Ukrainian-American groups, members of Congress and possible U.S. relatives of the Soviet sailor who twice jumped ship in Louisiana pressed urgently yesterday for a way to stop the ship from departing American waters until the mystery surrounding the sailor is resolved.
The Ukrainian groups petitioned the U.S. Court of Appeals here late yesterday to order the Immigration and Naturalization Service to block the departure of the Soviet freighter. A district court judge refused to issue such an order Friday.
The ship Marshal Konev, with the sailor, Miroslav Medvid, 22, on board, is anchored in the Mississippi River north of New Orleans awaiting a shipment of grain at Reserve, La. It is not expected to leave U.S. waters until next week.
Three Republican senators -- Gordon J. Humphrey (N.H.), William L. Armstrong (Colo.) and Rudy Boschwitz (Minn.) -- yesterday joined more than a dozen other members of Congress in a written appeal to President Reagan to take action to protect the sailor, who speaks no English.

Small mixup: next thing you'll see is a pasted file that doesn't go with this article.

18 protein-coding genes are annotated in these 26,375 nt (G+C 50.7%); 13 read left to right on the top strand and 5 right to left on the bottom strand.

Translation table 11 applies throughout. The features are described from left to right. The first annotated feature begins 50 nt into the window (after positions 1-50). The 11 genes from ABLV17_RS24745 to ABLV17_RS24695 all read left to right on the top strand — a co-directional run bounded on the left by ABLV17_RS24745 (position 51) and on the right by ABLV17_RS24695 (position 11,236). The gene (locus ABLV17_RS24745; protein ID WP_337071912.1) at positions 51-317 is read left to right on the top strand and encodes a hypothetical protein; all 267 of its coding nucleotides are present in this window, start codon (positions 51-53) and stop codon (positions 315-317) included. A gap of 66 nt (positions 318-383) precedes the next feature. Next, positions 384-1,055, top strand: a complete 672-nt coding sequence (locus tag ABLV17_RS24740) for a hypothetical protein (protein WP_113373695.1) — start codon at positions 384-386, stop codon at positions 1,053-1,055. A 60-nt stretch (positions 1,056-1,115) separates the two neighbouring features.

The three suggested that Medvid be transferred to a "neutral third nation where he would be provided with an opportunity to recuperate, overcome any effects of drugs and regather his thoughts."
Democratic Reps. Donald J. Pease and Edward F. Feighan of Ohio informed the president that two of their constituents in suburban Cleveland say they think that Medvid might be a relative. The House members asked Reagan to hold the ship. "This could have a significant bearing on Mr. Medvid's decision," the two told the president in a telegram Friday.
Anne Kent of Strongsville and Mary Filipovic of Wadsworth told the congressmen that they think they are the sailor's second cousins and that their mother, Pareska Jeziersky of nearby Parma, is his great-aunt, an aide to Feighan said.
Medvid dived from his ship on Oct. 24 and swam ashore in Belle Chasse, La. He was interviewed by telephone by a translator, Irene Padoch, who said the sailor wanted to defect.
Border Patrol agents, however, decided Medvid was not seeking asylum and shuttled him back to the ship on Oct. 25. He jumped into the river again turning that trip.
Last week U.S. officials interviewed Medvid at length and he signed a statement saying he wanted to return home.